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November 21, 2014 | 28th Cheshvan 5775

THE PURSUIT OF PEACE

47th Biennial Assembly
November 1963
Chicago, Illinois

THE PURSUIT OF PEACE


Judaism reaffirms the supreme value of human life, and yet in our time world suicide is a real possibility and men of faith seek to reconcile the conflicting realities of God and nuclear stockpiles. As religionists, we are obliged to look squarely at the fact that the possibility of thermonuclear holocaust introduces an entirely new qualitative dimension into human affairs. It is our obligation not only to confront this new fact ourselves, but to seek to make men everywhere aware of it.

In the contemporary power struggle, the United States has deemed it necessary to develop increasingly powerful and sophisticated strength. But we have learned, to our dismay, that even the most awesome accumulation of thermonuclear power does not spell security. The United States is now the most powerful nation in the history of the world but, like all men everywhere in our tormented time, we live in mounting and fearful anxiety. We realize that ultimate security can be found only in genuine peace.

We, therefore:

  1. Express our wholehearted support of the nuclear test-ban treaty which has received the support of many of the nations of the world, as well as the gratitude of world public opinion. The test-ban treaty will slow the spread of nuclear weapons to countries which do not now possess them. It will diminish the danger of new radioactive fall-out from atmospheric tests. It will give nuclear nations a chance to develop confidence and trust in one another. Encouraged by this historic step, we urge the United States government to continue and intensify its efforts to reverse and control the nuclear arms race.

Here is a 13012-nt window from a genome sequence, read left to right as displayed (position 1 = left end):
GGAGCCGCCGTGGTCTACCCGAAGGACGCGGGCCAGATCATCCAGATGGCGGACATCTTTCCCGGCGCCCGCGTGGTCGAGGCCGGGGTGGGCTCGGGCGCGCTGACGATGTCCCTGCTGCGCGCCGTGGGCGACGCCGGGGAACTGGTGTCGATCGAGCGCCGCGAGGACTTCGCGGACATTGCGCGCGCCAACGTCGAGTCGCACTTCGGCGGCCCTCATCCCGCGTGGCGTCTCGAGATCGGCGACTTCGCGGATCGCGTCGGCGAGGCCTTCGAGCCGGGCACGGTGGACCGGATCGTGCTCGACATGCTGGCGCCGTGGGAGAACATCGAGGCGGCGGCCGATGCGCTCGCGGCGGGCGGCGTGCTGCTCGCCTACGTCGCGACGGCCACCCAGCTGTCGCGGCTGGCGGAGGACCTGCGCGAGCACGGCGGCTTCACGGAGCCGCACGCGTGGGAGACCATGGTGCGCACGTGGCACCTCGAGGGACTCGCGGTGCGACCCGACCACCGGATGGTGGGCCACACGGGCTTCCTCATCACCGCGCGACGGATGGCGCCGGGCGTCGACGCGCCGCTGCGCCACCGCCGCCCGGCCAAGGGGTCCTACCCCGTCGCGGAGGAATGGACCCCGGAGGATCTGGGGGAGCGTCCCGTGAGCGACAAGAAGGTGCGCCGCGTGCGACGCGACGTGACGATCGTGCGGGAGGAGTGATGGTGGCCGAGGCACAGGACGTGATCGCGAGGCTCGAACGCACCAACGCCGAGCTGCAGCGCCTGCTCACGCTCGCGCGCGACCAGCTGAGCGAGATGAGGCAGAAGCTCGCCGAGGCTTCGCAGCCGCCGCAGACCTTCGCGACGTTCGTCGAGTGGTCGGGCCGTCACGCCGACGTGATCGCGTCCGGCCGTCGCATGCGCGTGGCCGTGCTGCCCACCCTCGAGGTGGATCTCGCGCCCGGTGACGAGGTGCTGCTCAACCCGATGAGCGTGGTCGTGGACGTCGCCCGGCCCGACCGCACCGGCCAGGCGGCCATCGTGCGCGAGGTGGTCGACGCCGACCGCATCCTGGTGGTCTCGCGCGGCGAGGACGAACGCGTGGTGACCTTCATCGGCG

2. Call upon the United States Congress to adopt legislation to expand the constructive work in which the United States Arms Control and Disarmament Agency is now engaged. We urge that this vital agency be made permanent and that its budget be enlarged to permit it to deal vigorously with the transcendent problems of planning a warless society. In this regard, we urge the Arms Control and Disarmament Agency and the United States Congress to intensify planning for the ultimate conversion of segments of the American economy from military use into to those peaceful purposes which will enhance human life when disarmament is secured.

  3. Appeal to the American people to be unflagging in support of the United Nations as the best available international machinery for resolving international disputes and reducing tension. We believe that the world powers should utilize United Nations procedures for major issues as well as for lesser disputes. The peace of the world requires the strengthening of the United Nations, the assurance of its adequate financing and the full utilization of its great potential for resolving such tension-producing situations as hunger, poverty and disease.

  4. Urge the administration to continue to seek peace through negotiations, maintaining flexibility, sensitive to the opportunities as well as the dangers of a quick-changing world. We must reject the voices of hysteria which unthinkingly confuse honest negotiation with appeasement, social revolution with communism and co-existence with treason.

  5. Call upon our congregations to study, the issues of world peace and to seek channels through which they may actively demonstrate their commitment to the ideal expressed in our liturgy that the Jewish people may be a messenger of peace to mankind.

It is our prayer—and our determination—that the leaders of diverse faiths may be impelled by the exigencies of the hour to work together on the paramount issues on the agenda of mankind: the lifting of the threat of thermonuclear war and the achievement of a just and honorable peace.

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